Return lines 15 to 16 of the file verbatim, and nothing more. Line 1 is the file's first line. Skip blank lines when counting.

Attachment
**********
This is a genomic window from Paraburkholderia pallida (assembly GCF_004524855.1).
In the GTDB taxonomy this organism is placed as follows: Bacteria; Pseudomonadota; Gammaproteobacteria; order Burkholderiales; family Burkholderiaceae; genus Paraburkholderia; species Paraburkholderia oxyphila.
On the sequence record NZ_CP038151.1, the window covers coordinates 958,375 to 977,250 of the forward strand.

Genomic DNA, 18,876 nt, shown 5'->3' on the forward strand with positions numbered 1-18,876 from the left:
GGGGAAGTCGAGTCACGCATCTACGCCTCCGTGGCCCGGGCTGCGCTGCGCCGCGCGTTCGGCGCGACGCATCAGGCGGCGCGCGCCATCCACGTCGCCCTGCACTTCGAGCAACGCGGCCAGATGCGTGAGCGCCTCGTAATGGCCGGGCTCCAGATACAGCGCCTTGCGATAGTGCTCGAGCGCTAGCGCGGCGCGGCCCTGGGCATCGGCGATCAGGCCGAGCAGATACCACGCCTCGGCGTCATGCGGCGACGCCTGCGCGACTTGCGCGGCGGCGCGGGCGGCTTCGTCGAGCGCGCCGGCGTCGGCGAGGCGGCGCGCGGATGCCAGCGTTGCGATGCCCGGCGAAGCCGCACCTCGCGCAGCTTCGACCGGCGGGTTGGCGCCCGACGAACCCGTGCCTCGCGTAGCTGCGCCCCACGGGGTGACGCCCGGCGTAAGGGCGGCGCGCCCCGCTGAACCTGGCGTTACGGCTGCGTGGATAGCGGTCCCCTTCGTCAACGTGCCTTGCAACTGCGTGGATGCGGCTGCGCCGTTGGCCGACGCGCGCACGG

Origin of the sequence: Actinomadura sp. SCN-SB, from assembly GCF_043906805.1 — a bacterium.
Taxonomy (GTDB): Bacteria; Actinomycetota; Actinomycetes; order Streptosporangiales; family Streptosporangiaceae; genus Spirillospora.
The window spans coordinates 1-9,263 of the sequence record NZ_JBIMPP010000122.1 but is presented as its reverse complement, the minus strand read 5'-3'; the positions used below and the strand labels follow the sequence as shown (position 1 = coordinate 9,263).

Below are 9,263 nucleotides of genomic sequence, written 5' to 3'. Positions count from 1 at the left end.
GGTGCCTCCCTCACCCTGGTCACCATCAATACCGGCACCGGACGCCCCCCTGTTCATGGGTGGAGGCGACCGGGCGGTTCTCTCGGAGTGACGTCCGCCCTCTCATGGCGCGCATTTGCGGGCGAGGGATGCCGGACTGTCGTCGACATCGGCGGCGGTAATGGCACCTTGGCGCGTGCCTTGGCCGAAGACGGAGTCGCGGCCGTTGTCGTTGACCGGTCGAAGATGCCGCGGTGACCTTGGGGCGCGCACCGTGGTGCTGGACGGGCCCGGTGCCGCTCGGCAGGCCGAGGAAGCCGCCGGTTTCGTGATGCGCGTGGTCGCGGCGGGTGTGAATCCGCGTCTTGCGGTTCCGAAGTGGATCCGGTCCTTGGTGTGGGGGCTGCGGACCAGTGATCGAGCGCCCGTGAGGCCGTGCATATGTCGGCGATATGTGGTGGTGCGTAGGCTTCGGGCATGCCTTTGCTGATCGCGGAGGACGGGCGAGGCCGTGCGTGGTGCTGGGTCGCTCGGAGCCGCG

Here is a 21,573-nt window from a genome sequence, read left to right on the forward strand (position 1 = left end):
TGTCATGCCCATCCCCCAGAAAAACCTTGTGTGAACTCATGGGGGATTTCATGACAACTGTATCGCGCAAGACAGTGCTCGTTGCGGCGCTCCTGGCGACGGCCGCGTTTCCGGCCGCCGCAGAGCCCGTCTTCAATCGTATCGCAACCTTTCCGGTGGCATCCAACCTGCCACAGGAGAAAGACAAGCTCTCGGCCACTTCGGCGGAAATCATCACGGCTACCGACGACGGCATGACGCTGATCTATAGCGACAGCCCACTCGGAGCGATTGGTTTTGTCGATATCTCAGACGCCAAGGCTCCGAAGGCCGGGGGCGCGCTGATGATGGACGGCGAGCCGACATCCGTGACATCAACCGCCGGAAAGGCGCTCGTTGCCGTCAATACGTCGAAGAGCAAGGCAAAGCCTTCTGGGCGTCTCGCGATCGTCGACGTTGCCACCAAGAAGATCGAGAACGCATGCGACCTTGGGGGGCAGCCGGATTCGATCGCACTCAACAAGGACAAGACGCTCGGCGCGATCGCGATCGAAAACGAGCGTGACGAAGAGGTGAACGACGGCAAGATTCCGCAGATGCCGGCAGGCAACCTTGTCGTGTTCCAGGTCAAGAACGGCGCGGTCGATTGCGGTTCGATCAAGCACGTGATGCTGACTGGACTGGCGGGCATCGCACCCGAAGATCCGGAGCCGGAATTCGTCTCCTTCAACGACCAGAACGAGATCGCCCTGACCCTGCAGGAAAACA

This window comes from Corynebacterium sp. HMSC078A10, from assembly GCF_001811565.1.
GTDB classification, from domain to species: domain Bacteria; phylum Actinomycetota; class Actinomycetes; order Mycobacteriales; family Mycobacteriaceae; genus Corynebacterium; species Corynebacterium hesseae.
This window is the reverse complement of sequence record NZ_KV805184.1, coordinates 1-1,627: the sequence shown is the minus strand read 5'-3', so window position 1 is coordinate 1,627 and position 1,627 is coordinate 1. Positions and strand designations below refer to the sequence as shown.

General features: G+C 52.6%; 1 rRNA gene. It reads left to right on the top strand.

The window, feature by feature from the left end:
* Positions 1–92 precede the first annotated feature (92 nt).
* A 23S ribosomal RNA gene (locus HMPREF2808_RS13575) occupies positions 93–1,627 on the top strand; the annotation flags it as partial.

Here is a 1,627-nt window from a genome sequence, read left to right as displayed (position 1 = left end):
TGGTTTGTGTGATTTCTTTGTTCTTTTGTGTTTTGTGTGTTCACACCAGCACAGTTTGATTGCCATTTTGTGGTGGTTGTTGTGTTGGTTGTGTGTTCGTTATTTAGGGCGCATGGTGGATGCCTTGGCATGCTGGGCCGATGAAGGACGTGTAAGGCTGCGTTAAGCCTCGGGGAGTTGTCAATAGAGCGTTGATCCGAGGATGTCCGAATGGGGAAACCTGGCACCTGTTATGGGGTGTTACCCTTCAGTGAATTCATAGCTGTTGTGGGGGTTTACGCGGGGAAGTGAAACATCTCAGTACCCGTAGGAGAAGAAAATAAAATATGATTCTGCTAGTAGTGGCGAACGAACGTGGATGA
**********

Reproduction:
This window is the reverse complement of sequence record NZ_KV805184.1, coordinates 1-1,627: the sequence shown is the minus strand read 5'-3', so window position 1 is coordinate 1,627 and position 1,627 is coordinate 1. Positions and strand designations below refer to the sequence as shown.

General features: G+C 52.6%; 1 rRNA gene. It reads left to right on the top strand.